Japanese Tattooing – Past to Present

Japan is a well-known country worldwide for its unique cultural style. Japanese tattooing is part of the development of the rich history of this country and is of interest to most fans of this trend in art. But how did the Japanese tattoo appear and evolve with time?

There is a theory that for the first time Japanese tattoos appeared in the Paleolithic period about 10,000 years B.C. It was found that in those times the Japanese began to paint their faces and bodies with special drawings, vesting them with decorative and spiritual meaning. However, not all scientists agree that such distinctive patterns could really be called real tattoos.

Then, in the Yayoi period, between 300 B.C. and 300 A.D, the presence of tattoos on the bodies of the inhabitants of Japan symbolized social status and also had a spiritual meaning. But in the period after 300 A.D. and until 600 A.D. the perception of this art has changed significantly, and tattoos began to be used as a punishment among criminals.

However, such a style of Japanese tattooing as we can observe it today came to us from the period that was known as the Edo period (from 1600 A.D. to 1868 A.D.). At that time, tattoo artists used different tools to create their own engravings such as chisels and potholes. Moreover, the vast majority of tattoo artists used Nara-ink, which changed their color to blue-green when inserted under the skin. Also, there is no definite opinion on who had tattoos in Japan. Some believe that tattoos were the privilege of wealthy merchants, others, on the contrary, associate them with the lower class, and still others believe they were people who performed dangerous work, which used Irezumi for their protection.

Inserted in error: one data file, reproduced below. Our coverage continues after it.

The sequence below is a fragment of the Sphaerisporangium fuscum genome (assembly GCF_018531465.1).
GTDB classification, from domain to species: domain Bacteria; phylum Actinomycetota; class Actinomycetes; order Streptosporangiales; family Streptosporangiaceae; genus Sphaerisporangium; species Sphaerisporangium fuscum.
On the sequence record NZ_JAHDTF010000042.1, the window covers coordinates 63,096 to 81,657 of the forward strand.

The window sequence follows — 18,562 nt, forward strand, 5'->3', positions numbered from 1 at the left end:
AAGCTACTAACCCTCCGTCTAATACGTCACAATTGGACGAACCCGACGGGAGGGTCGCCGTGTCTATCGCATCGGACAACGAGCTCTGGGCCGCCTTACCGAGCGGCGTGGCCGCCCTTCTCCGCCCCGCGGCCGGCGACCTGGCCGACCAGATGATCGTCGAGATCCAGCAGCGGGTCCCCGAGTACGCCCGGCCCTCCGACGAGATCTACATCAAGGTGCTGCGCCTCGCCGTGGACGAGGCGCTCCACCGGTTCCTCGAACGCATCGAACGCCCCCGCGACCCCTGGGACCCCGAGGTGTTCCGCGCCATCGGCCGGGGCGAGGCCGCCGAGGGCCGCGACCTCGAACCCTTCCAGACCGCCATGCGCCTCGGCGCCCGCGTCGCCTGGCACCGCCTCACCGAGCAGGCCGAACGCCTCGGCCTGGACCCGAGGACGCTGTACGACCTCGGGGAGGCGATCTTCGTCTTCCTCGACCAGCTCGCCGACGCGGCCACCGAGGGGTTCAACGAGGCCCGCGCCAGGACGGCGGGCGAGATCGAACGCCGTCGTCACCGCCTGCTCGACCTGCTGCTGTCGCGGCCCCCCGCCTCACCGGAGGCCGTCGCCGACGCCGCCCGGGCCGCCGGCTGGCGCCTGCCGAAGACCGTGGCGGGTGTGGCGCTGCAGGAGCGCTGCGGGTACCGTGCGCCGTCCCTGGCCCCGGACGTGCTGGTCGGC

However, the situation changed again and at the beginning of the Meiji period (between 1868 and 1912) the Japanese government declared tattoos outlawed in order to preserve their image for the West. Despite this prohibition, tattoos were still popular and used illegally among criminal groups, and attracted foreigners who came to Japan in order to see the famous Japanese tattoo artists.

During the occupation in 1948, tattoos were again allowed for Japanese population, but their use was still associated with illegal activities and criminal responsibility (especially with the famous Japanese mafia Yakuza).

Today, the western tattoo is more popular among the Japanese youth, who bring their own sketches of tattoos to the artist or choose from the offered in the tattoo parlor. The ink is inserted under the skin with a needle. But some people still disapprove this element of art. It is not easy to find a good tattoo parlor outside the tourist areas or areas with US military In Japan. Despite such discrimination in Japan, Japanese tattoo artists are considered to be professionals in their field. This country is still positioned as one of the best all over the world, where you can make a quality tattoo to your taste. Some very experienced tattoo artists still practice the ancient art Irezumi, but this is well-known as a very long, painful, and too expensive process.